Her story is one of confusion and contradictions – despite loving herself and her background, she’s constantly told that she has to change to be ‘right’. Whether it’s the Fathers criticising her weight or an old school teacher repressing her identity by restraining her natural hair, it becomes clear that Penny has been socially imprisoned long before finding herself on Bitch Planet. The last few pages really drives home how much Penny has grown to love herself and just how much that scares the powers that be. We all love a character who’s willing to raise a middle finger to authority and Penny is definitely that character.

After all, how can you not find yourself rooting for someone who’s issue ends with ‘If it ain’t broke, don’t fix it. I ain’t broke, and you bastards ain’t never gonna break me!’.

One for the pull box? Definitely

The Humans #3 (Image Comics)

In Stores Now

The Humans

What happens when you mix Sons Of Anarchy with Planet Of The Apes and send them off to a punk rock Woodstock? That’s right, you get Image’s latest tribute to the meanest heavy drinking, law breaking, Harley riding primates to set up camp in America – The Humans! Alright, it’s clearly pure fiction but sometimes it’s more fun to suspend judgement and go with the flow. Whilst the series started off on a relatively light note (Issue one contains a fantastic double page spread showing the debauchery of a Humans funeral party) things very quickly takes a darker turn with the return of a long lost from Vietnam. Make no mistake, there’s still a fair amount of humour in both the dialogue and the Thrasher-esque art but it feels like shit is about to get real for the newly reconciled gang.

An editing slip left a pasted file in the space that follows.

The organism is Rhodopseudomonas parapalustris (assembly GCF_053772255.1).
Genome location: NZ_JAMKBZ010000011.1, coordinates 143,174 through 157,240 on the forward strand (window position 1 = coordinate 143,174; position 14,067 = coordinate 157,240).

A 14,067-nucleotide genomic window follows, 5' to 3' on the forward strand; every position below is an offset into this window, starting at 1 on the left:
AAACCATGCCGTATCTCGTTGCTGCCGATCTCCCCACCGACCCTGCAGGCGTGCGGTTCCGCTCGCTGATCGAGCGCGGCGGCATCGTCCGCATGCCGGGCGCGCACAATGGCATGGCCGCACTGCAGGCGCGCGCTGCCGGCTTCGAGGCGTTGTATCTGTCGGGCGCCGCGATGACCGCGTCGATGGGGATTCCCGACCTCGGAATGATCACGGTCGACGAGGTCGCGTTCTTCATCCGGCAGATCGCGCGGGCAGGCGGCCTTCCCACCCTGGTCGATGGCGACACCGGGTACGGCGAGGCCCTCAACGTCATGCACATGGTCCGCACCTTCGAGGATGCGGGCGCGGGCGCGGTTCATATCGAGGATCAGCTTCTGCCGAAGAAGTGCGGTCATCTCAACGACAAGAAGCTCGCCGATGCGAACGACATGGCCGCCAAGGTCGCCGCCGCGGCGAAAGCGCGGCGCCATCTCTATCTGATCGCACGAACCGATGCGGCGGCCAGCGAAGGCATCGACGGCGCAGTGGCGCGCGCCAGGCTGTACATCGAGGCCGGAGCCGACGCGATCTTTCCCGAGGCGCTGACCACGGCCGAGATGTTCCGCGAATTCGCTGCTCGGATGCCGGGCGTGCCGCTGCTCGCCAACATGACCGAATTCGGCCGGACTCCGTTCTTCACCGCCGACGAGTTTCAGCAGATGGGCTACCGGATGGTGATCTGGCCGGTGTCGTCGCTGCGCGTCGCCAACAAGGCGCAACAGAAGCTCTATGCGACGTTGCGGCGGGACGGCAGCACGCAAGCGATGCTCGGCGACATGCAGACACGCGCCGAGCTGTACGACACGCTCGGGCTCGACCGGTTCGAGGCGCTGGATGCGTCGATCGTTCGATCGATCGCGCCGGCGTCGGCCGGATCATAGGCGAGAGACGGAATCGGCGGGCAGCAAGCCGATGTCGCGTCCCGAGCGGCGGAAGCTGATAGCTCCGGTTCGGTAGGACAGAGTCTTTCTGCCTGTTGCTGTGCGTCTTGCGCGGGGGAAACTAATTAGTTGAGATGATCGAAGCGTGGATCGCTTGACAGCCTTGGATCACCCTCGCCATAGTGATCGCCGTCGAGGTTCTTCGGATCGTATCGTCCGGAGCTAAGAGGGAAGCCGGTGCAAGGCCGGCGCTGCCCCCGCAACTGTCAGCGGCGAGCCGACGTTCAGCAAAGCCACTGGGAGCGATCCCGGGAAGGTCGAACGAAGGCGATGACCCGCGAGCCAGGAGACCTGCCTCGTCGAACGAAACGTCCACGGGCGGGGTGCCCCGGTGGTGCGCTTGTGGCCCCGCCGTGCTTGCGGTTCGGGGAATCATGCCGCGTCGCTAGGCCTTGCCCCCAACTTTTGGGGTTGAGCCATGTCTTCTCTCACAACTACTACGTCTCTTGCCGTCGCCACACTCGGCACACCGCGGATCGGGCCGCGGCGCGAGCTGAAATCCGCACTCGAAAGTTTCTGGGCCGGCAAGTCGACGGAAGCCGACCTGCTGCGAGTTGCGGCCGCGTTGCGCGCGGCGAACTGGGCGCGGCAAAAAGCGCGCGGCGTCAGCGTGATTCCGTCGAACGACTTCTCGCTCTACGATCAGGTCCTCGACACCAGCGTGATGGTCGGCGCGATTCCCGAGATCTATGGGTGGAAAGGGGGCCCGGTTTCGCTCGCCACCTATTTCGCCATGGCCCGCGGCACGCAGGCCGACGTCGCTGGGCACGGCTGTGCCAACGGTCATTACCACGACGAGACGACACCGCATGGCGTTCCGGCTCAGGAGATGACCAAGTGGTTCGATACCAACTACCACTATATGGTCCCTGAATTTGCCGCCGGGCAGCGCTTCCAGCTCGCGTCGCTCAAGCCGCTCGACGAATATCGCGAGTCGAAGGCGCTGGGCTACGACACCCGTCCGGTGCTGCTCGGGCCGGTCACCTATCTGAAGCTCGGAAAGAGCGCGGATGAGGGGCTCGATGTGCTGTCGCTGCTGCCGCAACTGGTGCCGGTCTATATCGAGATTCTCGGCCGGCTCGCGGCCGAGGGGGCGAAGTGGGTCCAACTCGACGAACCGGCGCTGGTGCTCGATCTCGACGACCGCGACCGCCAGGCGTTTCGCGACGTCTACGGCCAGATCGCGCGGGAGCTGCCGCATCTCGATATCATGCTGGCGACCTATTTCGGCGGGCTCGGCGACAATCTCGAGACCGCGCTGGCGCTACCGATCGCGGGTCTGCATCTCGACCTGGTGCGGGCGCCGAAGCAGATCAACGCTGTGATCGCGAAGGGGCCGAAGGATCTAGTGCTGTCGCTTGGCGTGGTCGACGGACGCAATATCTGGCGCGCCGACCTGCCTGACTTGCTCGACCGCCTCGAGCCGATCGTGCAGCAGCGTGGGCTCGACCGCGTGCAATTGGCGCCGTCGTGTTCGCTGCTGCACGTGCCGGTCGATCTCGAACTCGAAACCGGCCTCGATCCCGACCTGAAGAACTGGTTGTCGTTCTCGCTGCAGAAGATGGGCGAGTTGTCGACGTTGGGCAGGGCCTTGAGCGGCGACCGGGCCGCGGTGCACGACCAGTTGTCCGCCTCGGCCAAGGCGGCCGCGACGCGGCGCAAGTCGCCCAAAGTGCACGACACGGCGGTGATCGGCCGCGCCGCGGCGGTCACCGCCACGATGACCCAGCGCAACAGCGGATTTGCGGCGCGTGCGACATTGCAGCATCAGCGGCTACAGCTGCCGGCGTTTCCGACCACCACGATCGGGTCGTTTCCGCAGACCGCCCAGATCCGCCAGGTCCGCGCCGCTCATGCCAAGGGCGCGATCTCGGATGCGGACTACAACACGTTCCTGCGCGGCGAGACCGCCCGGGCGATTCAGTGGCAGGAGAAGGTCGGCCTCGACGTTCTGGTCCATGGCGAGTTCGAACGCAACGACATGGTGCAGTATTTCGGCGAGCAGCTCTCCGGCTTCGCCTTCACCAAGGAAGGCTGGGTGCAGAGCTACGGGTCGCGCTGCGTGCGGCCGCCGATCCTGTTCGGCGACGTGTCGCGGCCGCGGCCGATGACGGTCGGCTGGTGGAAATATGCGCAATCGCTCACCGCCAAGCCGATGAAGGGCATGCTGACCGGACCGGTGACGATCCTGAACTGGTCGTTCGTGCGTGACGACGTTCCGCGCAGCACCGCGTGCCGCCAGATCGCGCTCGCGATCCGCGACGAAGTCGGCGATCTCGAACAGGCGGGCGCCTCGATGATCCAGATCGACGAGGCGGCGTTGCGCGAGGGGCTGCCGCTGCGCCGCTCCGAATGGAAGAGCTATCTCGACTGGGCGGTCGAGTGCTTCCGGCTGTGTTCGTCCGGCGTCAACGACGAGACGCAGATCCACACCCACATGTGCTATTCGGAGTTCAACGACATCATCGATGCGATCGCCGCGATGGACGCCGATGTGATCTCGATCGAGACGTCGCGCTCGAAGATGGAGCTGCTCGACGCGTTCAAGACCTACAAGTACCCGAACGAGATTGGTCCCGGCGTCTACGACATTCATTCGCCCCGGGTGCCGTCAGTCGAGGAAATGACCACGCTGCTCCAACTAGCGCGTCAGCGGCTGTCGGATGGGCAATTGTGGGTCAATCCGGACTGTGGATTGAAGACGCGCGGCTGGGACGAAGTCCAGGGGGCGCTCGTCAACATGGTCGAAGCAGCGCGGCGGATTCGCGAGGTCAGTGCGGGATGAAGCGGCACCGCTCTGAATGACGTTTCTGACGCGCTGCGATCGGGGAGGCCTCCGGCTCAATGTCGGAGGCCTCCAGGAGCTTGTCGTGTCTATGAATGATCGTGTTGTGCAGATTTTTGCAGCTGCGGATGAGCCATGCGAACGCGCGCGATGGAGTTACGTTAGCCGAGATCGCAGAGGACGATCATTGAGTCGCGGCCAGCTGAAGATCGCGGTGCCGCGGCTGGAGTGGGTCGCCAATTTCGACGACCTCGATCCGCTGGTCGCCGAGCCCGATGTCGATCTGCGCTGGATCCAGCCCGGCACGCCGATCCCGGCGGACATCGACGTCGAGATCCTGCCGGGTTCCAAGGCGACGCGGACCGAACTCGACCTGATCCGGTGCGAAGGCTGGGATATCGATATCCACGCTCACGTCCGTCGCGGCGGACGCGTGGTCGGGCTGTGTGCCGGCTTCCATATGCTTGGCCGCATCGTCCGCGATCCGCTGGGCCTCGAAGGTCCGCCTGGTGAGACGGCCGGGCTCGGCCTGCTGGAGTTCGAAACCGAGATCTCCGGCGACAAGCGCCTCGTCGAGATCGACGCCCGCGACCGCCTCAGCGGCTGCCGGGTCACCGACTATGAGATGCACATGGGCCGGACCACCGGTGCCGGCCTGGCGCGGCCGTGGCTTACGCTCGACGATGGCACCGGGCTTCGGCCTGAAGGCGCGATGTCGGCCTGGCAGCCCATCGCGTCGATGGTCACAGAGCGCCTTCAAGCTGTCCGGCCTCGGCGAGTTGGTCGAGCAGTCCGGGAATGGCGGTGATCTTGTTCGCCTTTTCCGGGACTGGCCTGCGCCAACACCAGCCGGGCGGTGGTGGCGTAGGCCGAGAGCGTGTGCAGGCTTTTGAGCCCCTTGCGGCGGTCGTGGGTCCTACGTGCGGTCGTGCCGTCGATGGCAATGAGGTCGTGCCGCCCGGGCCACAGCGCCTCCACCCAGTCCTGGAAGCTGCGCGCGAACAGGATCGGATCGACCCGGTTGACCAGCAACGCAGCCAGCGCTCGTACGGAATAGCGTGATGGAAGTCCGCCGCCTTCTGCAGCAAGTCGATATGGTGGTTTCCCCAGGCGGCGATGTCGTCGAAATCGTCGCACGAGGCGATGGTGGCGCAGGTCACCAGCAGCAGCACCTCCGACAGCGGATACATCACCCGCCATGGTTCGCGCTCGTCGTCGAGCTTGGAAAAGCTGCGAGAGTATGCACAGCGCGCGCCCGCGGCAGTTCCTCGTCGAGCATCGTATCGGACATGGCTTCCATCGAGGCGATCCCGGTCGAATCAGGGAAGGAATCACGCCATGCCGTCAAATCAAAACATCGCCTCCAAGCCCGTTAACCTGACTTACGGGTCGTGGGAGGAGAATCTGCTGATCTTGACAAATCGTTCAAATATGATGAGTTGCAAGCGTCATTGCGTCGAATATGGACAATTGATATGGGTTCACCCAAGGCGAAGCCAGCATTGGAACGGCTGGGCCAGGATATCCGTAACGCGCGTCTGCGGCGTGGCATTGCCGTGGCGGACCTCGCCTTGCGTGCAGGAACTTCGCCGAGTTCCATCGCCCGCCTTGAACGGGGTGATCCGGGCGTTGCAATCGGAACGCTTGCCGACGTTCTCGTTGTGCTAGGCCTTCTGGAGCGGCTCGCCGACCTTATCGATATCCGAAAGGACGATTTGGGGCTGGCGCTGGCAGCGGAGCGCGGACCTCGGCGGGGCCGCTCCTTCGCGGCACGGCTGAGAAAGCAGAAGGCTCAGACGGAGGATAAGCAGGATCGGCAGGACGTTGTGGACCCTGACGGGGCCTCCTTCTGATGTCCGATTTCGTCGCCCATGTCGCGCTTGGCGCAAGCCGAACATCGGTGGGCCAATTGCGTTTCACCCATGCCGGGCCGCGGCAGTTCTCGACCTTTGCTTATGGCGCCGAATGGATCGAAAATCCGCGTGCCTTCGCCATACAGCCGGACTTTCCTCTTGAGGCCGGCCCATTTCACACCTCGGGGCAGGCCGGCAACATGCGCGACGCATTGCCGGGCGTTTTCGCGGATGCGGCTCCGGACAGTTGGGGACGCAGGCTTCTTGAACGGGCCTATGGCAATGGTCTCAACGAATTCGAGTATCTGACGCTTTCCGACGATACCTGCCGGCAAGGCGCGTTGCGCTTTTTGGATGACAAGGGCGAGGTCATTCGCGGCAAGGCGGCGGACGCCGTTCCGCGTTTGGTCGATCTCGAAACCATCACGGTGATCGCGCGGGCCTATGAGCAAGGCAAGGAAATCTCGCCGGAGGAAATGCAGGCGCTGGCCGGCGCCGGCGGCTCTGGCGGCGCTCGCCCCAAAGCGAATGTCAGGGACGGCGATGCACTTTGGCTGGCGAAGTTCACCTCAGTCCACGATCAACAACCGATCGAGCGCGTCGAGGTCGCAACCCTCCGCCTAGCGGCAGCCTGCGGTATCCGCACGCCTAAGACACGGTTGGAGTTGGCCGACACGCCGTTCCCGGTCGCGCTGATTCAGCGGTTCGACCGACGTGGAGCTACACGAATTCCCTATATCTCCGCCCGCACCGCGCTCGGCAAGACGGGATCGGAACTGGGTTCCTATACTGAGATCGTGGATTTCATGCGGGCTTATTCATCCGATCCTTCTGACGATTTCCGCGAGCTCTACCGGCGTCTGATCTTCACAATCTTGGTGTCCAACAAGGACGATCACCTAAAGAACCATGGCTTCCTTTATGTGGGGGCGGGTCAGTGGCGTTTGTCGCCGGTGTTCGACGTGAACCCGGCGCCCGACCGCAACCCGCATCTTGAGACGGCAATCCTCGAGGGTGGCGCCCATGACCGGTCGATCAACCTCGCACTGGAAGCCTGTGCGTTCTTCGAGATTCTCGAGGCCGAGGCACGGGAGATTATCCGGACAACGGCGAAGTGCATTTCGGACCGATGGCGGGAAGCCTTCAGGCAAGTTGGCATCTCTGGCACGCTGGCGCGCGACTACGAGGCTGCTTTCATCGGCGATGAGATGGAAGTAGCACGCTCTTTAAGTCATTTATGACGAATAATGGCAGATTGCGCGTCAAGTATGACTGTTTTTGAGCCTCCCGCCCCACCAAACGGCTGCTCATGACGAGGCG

One feature worth noting is The Human’s soundcloud account. That’s right, every issue comes with two news songs by relatively unknown bands, written and recorded especially for the comics. Some tracks are better than others but overall it’s a nice touch.

Issue Three is out now with #2 readily available and a large reprint of #1 filling the shelves.

Download the soundtrack from

One for the pull box? Definitely.

The Humans #4 (Image Comics)

In Stores Soon

So far we’ve only met two gangs within the Human’s universe – the comics namesake and their homegrown rivals The Skabbs – but the world is set to expand massively as our hairy antiheroes ride up to the skin cage. What is the skin cage I hear you ask? Imagine dog fighting but with feral humans instead of canines. Make no mistake – this really is a monkeys world.

As the gangs prepare their prize fighters for the days entertainment we’re introduced to a number of different biker gangs who are poised to play an important part in the upcoming issues. There’s Flex Trucking, run by Abe Simian, who controls the regions drug flow, the Black Panthers-esque Haterz, the acid loving Thrill Killers and the Madfuckers (heavily based upon the Hells Angels chapter that Hunter Thompson joined in the mid 1960s) amongst others.

I don’t want to give too much away but some of the fight scenes from the skin ring left me saying ‘Ah fuck!’ at how brutal it all is. For every drug feulled love-in is a panel of brutality to remind us that this isn’t an easy world to live in. The end of this issue see’s The Humans taking to the road with the Madfuckers as they cross the country for Flex Trucking in what looks like the start of a truly Mad Max-esque adventure, starting in May.

One for the pull box? Definitely, but if you’d rather buy them all at once then keep an eye out for the trade paperback dropping around March/April time.

Toe Tag Riot #1 (Black Mask Studio)

In Stores Now